Boris Johnson refuses to commit to wearing mask in Parliament

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Boris Johnson has refused to commit to wearing a mask in the Commons — just days after Sajid Javid said public figures should “set an example”.

The prime minister also insisted that “at the moment we see absolutely nothing to indicate” that another winter lockdown was on the cards, despite infections passing 50,000 yesterday for the first time in three months.

Asked at a vaccine centre whether he will be “leading by example” and wearing a mask in the Commons, Mr Johnson sidestepped the question and said there were “lots of steps that we need to take to continue to follow the guidance”.

“So commonsensical things - washing your hands, wearing a mask in confined spaces where you don’t normally meet other people ...where you are meeting people that you don’t normally meet I should say,” he added.

“That’s sensible. But the key message for today is for all people, over 50s, think about getting your booster jab.”

Questioned at a Covid briefing at No 10 earlier this week, Mr Javid was pressed on Conservative MPs seen without face masks in the chamber, as it was suggested this could leave members of the government open to allegations they were not practicing what they preach.

“I think that’s a very fair point,” the cabinet minister said, adding that ministers and health leaders “have all got our role to play in this”.

“We also have a role to play to set an example as private individuals as well, I think that’s a very fair point and I’m sure a lot of people will have heard you,” he said.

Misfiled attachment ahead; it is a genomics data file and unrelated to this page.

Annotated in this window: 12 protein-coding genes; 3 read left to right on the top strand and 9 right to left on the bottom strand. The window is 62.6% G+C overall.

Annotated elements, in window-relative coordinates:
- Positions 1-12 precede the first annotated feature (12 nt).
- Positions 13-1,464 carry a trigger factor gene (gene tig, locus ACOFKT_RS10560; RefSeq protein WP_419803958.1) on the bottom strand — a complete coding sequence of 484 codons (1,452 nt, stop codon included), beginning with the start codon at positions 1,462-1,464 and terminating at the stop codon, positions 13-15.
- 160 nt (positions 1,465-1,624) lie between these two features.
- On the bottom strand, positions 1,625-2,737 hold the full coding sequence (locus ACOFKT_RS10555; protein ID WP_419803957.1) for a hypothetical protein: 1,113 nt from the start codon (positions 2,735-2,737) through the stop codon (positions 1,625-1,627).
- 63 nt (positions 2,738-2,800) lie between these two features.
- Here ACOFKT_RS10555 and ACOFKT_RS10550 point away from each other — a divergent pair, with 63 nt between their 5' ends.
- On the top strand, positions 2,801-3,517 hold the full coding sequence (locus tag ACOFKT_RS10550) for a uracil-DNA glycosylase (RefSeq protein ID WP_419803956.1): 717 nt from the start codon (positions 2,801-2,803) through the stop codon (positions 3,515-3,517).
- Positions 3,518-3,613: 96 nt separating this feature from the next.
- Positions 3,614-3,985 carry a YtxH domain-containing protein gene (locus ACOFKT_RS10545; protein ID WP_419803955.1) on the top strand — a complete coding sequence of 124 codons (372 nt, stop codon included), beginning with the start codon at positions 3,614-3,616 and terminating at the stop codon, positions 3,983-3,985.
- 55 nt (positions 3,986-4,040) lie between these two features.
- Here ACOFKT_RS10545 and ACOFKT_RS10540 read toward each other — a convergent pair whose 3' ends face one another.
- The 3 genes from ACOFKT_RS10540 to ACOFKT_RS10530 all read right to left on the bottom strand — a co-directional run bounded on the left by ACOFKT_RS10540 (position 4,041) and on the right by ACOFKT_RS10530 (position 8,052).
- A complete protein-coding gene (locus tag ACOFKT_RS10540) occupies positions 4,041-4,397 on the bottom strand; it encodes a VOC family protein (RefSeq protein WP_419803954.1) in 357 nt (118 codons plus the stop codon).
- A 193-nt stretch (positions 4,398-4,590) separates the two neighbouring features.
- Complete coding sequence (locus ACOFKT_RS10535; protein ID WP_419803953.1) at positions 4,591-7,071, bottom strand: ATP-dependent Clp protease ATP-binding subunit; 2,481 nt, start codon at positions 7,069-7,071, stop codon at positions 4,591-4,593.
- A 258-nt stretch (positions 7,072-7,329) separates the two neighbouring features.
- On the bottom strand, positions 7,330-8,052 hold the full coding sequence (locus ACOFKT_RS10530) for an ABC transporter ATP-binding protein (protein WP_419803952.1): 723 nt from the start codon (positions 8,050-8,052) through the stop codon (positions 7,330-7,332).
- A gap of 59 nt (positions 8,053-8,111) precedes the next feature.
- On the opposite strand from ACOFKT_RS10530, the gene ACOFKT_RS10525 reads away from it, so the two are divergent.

Mr Johnson’s comments on Friday, however, appeared to endorse those of Jacob Rees-Mogg, the Commons leader, who said the advice on crowded spaces was “crowded spaces with people that you don’t know — we on this side know each other.”

The senior Conservative suggested MPs from other parties did not like “mixing”, adding: “We on this side have a more convivial, fraternal spirit – and are therefore following the guidance of Her Majesty’s government.”

Earlier the health and social care minister Gillian Keegan also defended her colleagues not wearing masks in the chamber, telling Sky News that face coverings should not become a “sign of virtue” and were less important than vaccines and booster jabs.

Mr Johnson’s remarks on Friday came as the government faces escalating pressure to implement the backup “plan B” proposals to stem the spread of Covid infections, including mandatory face masks, vaccine passports in crowded spaces and advice to work from home.

While the prime minister said the country is seeing “high levels of infection”, he claimed they are not outside the parameters of what was predicted.

“But it’s very important that people do follow the guidance on general behaviour, on being cautious, on wearing masks in confined places where you’re meeting people you don’t normally meet,” he said.

“Wear a mask, wash hands, ventilation, all that kind of thing, but also get your booster jab, and that’s the key message that we want to get across.

“Our autumn and winter plan always predicted that cases would rise around about now and we’re certainly seeing that in the numbers.”

Asked whether a full lockdown with the order to “stay at home” and shops closing is out of the question this winter, the prime minister replied: “I’ve got to tell you at the moment that we see absolutely nothing to indicate that is on the cards at all”.

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